Rodgers said an underwater jet plow connected to a barge would dig the trenches for most of the route, with a horizontal drill used closer to shore. He said the trenches would have little effect on the seabed and promised mitigation for any longer-term environmental effects.

This sort of project is nothing new. A similar cable project to put in a new electric power line between Nantucket and the mainland power grid on Cape Cod was approved and constructed in recent years with little public comment.

Steve Peckham backs proposal.
But these two power cables, each of which could carry 115 kilovolts, would have a wind turbine farm at the other end, in federal waters on Horseshoe Shoal. And this made all the difference.

Ben Lynch, chief of the agency's waterways regulation program, said Wednesday he anticipates that the state will decide by the end of the year whether to approve or deny the application.

At the public hearing on the application, held Wednesday night at Mattacheese Middle School in West Yarmouth, Alex Strysky, a staff member of the agency's waterways regulation program, gamely reminded people who came to testify that the proceeding was focused on the proposed laying of the cables rather than the wind farm project in general.

But a large chunk of the testimony did bring in wider and familiar comments about the Cape Wind project.

Supporters said they anticipate the project would generate energy without fossil fuels and their accompanying air pollution, and provide many jobs. Opponents criticized the environmental, aesthetic and historic site damage that they said the wind farm would wreak.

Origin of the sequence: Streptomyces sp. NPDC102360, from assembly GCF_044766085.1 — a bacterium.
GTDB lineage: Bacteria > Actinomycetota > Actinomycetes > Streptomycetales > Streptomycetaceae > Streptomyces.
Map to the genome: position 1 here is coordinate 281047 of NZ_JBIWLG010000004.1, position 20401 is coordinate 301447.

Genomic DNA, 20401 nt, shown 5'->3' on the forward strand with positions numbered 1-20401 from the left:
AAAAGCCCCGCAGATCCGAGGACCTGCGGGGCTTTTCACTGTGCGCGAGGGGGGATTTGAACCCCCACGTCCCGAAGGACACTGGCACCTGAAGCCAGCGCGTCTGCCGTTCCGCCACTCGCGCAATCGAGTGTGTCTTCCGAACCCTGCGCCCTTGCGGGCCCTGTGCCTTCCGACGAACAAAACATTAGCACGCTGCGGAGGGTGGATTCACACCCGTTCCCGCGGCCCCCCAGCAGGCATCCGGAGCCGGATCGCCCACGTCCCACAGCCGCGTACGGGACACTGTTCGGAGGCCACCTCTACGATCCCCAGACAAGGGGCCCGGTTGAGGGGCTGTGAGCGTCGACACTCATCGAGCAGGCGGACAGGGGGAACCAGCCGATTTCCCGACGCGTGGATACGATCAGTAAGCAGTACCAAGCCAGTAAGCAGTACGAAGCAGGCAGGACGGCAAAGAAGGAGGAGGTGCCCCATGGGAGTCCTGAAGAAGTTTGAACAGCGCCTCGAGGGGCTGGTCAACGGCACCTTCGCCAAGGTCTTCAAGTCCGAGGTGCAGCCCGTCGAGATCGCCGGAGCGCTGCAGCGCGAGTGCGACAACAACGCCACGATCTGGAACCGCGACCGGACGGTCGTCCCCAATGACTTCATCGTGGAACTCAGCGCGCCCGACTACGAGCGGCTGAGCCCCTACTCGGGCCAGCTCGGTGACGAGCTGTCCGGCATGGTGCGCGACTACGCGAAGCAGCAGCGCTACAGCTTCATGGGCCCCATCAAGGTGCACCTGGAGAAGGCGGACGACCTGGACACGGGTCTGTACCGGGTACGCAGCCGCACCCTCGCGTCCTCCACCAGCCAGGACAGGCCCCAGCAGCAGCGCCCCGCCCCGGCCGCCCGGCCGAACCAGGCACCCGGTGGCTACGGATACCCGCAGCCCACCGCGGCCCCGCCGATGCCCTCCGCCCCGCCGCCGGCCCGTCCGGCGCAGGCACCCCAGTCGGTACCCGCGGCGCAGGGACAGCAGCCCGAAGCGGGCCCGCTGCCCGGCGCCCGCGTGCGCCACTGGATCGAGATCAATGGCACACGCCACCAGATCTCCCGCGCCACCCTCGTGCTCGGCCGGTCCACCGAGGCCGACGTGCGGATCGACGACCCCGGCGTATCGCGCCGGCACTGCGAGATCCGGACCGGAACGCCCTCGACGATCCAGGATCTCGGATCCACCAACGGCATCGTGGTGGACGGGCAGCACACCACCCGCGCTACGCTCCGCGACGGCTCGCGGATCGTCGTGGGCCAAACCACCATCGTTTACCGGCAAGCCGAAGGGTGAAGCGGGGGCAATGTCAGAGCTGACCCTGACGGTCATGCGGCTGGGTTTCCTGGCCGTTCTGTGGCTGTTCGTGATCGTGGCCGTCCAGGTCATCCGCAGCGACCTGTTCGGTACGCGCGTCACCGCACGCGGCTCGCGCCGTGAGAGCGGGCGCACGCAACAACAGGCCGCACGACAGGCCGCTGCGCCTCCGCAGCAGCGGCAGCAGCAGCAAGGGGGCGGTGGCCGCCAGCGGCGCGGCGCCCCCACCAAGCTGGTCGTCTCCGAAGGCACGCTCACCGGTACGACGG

Wednesday's public hearing on Cape Wind's permit application did include a specific Chapter 91 point of contention - the state's decision after the initial permit was filed to consider the wind turbine farm a waterways-dependent project.

The decision, addressing a key aspect of the tidelands law, would ease the way for approving the power cable project.

Opponents hammered the ruling, seeing it as a special favor to Cape Wind, a project that is supported by Gov. Deval Patrick, and saying that, unlike wharves or piers, there is nothing specifically water-dependent about wind turbine farms, which can be and are built on land.


Barbara Durkin opposes plan.
Supporters said in reality there's no distinction between cables laid into the seabed to carry power to islands, such as exist between the Cape and Nantucket and Martha's Vineyard, and cables carrying power from a wind farm that happens to be in federal waters in Nantucket Sound.

Following the hearing, Lynch said the state periodically updates its Chapter 91 regulations. He said the latest amendment was enacted to address offshore power projects in general, such as those tapping waves and tides, and wasn't specifically tied to Cape Wind.